On 28 April 2018 Indian Prime Minister Narendra Modi announced that India had achieved its goal, ahead of schedule, of providing electricity to every village in India. This is one of the greatest achievements in the history of energy.
Since 2000 around half a billion people have gained access to electricity in India, with political effort over the last five years significantly accelerating progress. In addition, the country was already on track to achieving universal household electricity access by the early 2020s, yet Prime Minister Modi has now moved up this target to the end of 2018. This will improve the lives of over 230 million people.
While this next “last mile” challenge will be not be easy to meet, particularly in a country as large and geographically diverse as India, the social and economic benefits are significant.
For a start, electric lighting makes the use of candles, kerosene and other polluting fuels for lighting redundant, not only saving money (and providing more light) but also seriously improving health. Electricity can increase productive hours in a household leading to positive outcomes on education and economic well being. It can also spur innovation and lead to entrepreneurial micro businesses ventures, and in time lead to greater agricultural yields. Benefits also flow to the likes of schools, banking and medical services.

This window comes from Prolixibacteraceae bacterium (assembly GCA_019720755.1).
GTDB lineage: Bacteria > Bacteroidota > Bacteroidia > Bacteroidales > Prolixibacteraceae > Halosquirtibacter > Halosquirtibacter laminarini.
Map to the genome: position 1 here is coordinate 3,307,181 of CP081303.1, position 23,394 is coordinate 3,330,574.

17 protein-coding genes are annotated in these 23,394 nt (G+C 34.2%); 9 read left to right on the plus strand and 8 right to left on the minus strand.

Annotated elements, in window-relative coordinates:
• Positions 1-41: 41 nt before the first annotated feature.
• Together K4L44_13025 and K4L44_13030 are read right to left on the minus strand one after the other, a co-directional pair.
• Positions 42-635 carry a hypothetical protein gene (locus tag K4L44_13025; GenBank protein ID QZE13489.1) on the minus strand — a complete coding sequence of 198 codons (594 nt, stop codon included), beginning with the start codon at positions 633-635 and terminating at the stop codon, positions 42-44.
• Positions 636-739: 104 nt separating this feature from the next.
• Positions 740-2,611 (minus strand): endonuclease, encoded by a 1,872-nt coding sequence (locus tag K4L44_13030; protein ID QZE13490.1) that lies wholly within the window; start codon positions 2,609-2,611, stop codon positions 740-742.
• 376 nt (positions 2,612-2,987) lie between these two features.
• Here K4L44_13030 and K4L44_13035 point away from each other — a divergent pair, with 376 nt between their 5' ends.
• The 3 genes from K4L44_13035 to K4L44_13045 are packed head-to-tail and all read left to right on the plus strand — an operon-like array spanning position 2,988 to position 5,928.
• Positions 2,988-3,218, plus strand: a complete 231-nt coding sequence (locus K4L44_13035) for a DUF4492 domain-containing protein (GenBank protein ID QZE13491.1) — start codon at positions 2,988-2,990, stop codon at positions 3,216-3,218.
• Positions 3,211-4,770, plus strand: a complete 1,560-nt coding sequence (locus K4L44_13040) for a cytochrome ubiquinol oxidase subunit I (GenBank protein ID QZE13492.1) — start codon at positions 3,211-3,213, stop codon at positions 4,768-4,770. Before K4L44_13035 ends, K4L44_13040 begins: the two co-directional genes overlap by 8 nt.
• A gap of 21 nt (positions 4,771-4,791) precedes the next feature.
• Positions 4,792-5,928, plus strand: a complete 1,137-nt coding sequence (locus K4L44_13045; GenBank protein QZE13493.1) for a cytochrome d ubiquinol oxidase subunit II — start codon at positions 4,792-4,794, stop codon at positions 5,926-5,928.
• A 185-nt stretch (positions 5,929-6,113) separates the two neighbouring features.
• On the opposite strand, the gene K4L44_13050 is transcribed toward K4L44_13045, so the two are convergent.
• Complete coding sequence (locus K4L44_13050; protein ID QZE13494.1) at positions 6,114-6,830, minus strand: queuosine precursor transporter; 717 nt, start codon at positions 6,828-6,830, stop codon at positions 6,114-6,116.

India is clearly a success story, and was highlighted as a bright spot for energy access in IEA’s Energy Access Outlook 2017. But in other regions of the world, huge challenges remain, with over 670 million people across the world projected to be without electricity access in 2030 on the basis of current progress. 90% of these people are concentrated in sub-Saharan Africa. How can the lessons learned from India’s electrification story be translated to accelerate progress towards universal access?
There are two key lessons to highlight. First, there is a need for committed political leadership, backed by institutions with the capacity and mandate to deliver electrification.